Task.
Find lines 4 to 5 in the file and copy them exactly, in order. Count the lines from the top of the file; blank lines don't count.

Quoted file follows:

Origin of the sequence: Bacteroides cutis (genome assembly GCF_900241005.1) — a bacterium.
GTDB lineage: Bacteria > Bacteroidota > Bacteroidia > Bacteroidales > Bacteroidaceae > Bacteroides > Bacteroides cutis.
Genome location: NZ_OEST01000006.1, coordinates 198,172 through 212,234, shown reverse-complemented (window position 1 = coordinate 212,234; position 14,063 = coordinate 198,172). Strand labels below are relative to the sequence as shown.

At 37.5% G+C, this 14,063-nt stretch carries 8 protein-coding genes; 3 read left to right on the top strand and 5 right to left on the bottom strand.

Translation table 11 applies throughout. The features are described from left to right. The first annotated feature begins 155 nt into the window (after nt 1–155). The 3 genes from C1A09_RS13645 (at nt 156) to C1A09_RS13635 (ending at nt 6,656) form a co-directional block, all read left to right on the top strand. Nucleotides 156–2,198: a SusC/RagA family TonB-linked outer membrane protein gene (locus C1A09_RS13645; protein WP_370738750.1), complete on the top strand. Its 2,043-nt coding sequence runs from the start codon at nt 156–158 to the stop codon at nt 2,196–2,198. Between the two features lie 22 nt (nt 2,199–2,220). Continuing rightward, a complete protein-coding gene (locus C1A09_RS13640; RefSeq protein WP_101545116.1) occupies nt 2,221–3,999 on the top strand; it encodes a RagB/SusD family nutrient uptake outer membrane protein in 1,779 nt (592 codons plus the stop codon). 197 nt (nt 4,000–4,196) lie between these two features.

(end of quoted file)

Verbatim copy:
At 37.5% G+C, this 14,063-nt stretch carries 8 protein-coding genes; 3 read left to right on the top strand and 5 right to left on the bottom strand.

Translation table 11 applies throughout. The features are described from left to right. The first annotated feature begins 155 nt into the window (after nt 1–155). The 3 genes from C1A09_RS13645 (at nt 156) to C1A09_RS13635 (ending at nt 6,656) form a co-directional block, all read left to right on the top strand. Nucleotides 156–2,198: a SusC/RagA family TonB-linked outer membrane protein gene (locus C1A09_RS13645; protein WP_370738750.1), complete on the top strand. Its 2,043-nt coding sequence runs from the start codon at nt 156–158 to the stop codon at nt 2,196–2,198. Between the two features lie 22 nt (nt 2,199–2,220). Continuing rightward, a complete protein-coding gene (locus C1A09_RS13640; RefSeq protein WP_101545116.1) occupies nt 2,221–3,999 on the top strand; it encodes a RagB/SusD family nutrient uptake outer membrane protein in 1,779 nt (592 codons plus the stop codon). 197 nt (nt 4,000–4,196) lie between these two features.